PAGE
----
A Conspiracy of the Carbonari by Louise Mühlbach


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Page 1

After so many victories and triumphs; after the battles of Tilsit,
Austerlitz, and Jena, the humiliation of all Germany, the triumphal days
of Erfurt, when the great imperial actor saw before him a whole "parterre
of kings;" after a career of victory which endured ten years, Napoleon on
the 22d of May, 1809, had sustained his first defeat, lost his first
battle. True, he had made this victory cost dearly enough. There had been
two days of blood and carnage ere the conflict was decided, but now, at the
close of these two terrible days, the fact could no longer be denied: the
Austrians, under the command of the Archduke Charles, had vanquished the
French at Aspern, though they were led by Napoleon himself.

Terrible indeed had been those two days of the battle of Aspern or
Esslingen. The infuriated foes hurled death to and fro from the mouths of
more than four hundred cannon. The earth shook with the thunder of their
artillery, the stamping of their steeds; the air resounded with the shouts
of the combatants, who assailed each other with the fury of rage and hate,
fearing not death, but defeat; scorning life if it must be owed to the
conqueror's mercy, neither giving nor taking quarter, and in dying, praying
not for their own souls, but for the defeat and humiliation of the enemy!

Never since those years of battle between France and Austria has the
fighting been characterized by such animosity, such fierce fury on both
sides. Austria was struggling to avenge Austerlitz, France not to permit
the renown of that day to be darkened.

"We will conquer or die!" was the shout with which the Austrians, for the
twenty-first time, had begun the battle against the enemy, who pressed
forward across three bridges from the island of Lobau in the middle of the
Danube, and whom the Austrians hated doubly that day, because another
painful wound had been dealt by the occupation of their capital--beautiful,
beloved Vienna--the expulsion of the emperor and his family, and the
possession of the German city.

Thus conquest to the Austrians meant also the release of Vienna from the
mastery of the foe, the opening the way to his capital to the Emperor
Francis, who had fled to Hungary.

If the French were vanquished, it meant the confession to the world that
the star of Napoleon's good fortune was paling; that he, too, was merely a
mortal who must bow to the will of a higher power; it meant destroying the
faith of the proud, victorious French army in its own invincibility.

These were the reasons which rendered the battle so furious, so
bloodthirsty on both sides; which led the combatants to rend each other
with actual pleasure, with exulting rage. Each yawning wound was hailed
with a shout of joy by the person who inflicted it; each man who fell dying
heard, instead of the gentle lament of pity, the sigh of sympathy, the
jeering laugh, the glad, victorious shout of the pitiless foe.

Then Austrian generals, eagerly encouraging their men by their own example
of bravery, pressed forward at the head of their troops. The Archduke
Charles, though ill and suffering, had himself lifted upon his horse, and,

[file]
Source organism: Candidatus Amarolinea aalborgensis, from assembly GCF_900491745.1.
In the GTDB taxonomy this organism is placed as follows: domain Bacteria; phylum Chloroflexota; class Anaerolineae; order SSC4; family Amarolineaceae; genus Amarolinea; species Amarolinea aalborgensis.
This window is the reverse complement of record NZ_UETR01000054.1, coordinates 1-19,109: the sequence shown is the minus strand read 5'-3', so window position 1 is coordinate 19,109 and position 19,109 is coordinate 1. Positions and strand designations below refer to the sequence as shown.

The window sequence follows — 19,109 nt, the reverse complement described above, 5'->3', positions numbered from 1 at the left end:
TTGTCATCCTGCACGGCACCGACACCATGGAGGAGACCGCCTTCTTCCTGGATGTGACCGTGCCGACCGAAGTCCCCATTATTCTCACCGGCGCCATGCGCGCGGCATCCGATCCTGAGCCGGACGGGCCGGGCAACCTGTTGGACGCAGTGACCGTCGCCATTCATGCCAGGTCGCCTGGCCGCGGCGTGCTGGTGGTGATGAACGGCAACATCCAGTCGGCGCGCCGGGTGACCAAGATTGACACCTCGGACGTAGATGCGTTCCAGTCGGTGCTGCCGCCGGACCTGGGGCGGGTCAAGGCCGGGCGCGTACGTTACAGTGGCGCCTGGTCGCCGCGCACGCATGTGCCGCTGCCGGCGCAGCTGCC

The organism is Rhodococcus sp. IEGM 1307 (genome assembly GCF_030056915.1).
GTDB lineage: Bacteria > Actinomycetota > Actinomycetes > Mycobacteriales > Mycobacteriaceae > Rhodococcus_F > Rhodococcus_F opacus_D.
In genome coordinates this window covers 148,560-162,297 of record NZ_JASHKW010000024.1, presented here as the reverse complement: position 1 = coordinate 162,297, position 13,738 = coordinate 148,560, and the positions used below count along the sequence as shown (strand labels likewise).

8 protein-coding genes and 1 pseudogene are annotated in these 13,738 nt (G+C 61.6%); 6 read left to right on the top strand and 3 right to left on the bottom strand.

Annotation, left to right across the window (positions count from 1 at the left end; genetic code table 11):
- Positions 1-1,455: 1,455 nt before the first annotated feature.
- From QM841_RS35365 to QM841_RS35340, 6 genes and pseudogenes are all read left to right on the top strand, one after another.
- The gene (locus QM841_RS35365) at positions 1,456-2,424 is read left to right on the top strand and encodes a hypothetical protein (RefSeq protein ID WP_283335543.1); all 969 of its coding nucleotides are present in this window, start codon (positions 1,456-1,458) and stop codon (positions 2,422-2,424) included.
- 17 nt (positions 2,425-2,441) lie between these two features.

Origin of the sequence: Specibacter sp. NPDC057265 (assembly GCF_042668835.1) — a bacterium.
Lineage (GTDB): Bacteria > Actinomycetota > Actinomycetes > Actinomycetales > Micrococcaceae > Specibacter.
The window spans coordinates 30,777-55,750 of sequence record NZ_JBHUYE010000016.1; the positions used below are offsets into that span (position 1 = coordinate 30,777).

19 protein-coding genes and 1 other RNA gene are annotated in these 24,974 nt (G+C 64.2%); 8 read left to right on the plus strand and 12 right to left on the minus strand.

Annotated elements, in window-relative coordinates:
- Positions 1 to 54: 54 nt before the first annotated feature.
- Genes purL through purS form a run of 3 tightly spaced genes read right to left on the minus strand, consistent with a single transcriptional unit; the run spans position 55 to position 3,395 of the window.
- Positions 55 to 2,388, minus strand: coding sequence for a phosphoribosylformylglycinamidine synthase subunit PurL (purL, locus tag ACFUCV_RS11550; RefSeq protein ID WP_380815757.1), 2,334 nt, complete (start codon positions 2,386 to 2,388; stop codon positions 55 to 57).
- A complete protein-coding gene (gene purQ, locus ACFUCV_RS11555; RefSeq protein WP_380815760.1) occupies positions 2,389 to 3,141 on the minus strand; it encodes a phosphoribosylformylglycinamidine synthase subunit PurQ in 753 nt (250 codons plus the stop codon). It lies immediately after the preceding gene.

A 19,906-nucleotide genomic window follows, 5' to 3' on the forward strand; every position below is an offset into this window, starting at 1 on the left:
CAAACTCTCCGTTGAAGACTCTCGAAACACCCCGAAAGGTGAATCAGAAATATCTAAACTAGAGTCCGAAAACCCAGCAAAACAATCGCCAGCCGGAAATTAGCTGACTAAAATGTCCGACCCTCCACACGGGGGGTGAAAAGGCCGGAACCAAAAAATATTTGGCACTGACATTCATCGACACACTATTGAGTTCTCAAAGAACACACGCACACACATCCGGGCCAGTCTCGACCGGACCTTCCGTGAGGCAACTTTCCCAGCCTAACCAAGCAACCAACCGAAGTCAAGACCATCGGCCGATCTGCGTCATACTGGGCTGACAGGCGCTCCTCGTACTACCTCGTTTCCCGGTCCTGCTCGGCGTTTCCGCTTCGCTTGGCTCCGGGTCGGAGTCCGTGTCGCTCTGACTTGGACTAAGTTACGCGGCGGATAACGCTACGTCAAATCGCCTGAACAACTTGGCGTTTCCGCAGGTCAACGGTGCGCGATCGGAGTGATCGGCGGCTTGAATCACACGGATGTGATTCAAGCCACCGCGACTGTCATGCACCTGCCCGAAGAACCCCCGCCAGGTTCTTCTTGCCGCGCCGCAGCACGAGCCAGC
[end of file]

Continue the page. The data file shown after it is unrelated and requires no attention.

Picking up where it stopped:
in the enthusiasm of the struggle, so completely forgot his sickness that
he grasped the standard of a wavering battalion, dashed forward with it,
and thereby induced the soldiers to rush once more, with eager shouts of
joy, upon the foe.

More than ten times the village of Aspern was taken by the French, more
than ten times it was recaptured by the Austrians; every step forward was
marked by both sides with heaps of corpses, rivers of blood. Every foot of
ground, every position conquered, however small, was the scene of furious
strife. For the church in Aspern, the churchyard, single houses, nay, even
single trees, bore evidence of the furious assault of the enemies upon each
other; whole battalions went with exulting shouts to death.

On account of this intense animosity on both sides, this mutual desire for
battle thus stimulated to the highest pitch, the victory on the first day
remained undecided and the gathering darkness found the foes almost in the
same position which they had occupied at the beginning of the conflict. The
Austrians were still in dense masses on the shore of the Danube; the French
still occupied the island of Lobau, and their three bridges conveyed them
across to the left bank of the Danube to meet the enemy.

But the second day, after the most terrible butchery, the most desperate
struggle, was to see the victory determined.

It belonged to the Austrians, to the Archduke Charles. He had decided it by
a terrible expedient--the order to let burning vessels drift down the
Danube against the bridges which connected the island of Lobau with the
left shore. The wind and the foaming waves of the river seemed on this day
to be allies of the Austrians; the wind swept the ships directly upon the
bridges, densely crowded with dead bodies, wounded men, soldiers, horses,
and artillery; the quivering tongues of flame seized the piles and blazed
brightly up till everything upon them plunged in terrible, inextricable
confusion down to the surging watery grave below.

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Books | Photos | Paul Mutton | Fri 15th Dec 2017, 19:58